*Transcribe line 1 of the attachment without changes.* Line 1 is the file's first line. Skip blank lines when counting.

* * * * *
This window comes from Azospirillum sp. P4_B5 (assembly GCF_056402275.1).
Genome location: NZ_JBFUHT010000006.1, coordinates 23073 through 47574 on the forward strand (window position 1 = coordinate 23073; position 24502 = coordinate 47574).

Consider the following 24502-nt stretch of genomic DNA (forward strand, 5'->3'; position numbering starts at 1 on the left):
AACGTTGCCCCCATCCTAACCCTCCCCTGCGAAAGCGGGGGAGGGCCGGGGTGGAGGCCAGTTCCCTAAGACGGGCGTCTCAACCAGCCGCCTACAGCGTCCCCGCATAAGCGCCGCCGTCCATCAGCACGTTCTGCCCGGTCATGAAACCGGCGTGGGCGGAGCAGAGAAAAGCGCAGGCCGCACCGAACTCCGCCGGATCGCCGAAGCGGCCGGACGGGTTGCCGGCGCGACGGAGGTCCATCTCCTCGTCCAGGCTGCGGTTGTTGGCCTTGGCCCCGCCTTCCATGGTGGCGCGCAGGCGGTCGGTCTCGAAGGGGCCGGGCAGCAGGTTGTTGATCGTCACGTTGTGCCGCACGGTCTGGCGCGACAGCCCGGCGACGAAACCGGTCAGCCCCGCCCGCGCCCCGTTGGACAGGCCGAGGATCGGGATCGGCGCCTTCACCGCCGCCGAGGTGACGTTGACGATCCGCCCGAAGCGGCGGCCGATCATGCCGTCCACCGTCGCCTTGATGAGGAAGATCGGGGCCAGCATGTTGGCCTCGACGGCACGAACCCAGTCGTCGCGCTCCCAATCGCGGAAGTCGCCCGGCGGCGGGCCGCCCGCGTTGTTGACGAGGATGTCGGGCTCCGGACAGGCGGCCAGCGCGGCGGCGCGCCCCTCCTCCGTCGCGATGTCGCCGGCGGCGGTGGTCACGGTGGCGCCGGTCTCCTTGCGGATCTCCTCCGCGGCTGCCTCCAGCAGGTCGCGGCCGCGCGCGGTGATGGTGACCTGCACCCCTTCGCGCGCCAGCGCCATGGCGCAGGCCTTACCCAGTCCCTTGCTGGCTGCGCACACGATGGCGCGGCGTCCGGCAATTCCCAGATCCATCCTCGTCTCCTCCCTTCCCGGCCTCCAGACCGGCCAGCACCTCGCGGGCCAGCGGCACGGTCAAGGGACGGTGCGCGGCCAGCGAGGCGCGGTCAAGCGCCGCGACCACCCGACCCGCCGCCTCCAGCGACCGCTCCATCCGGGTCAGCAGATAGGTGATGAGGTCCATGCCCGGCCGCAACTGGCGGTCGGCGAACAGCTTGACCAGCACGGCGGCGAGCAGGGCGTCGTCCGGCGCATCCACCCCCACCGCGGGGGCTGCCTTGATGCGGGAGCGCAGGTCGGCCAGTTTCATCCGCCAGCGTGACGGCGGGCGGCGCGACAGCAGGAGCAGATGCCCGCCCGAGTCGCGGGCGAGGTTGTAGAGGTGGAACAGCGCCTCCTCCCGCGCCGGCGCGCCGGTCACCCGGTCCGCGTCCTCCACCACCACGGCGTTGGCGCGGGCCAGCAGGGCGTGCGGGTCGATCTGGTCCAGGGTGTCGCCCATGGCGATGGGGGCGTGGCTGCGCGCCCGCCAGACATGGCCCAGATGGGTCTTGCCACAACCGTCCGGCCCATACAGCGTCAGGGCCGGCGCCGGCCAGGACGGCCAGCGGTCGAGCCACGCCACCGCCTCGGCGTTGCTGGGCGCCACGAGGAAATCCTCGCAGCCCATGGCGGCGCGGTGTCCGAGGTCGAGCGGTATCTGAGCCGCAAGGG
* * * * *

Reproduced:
This window comes from Azospirillum sp. P4_B5 (assembly GCF_056402275.1).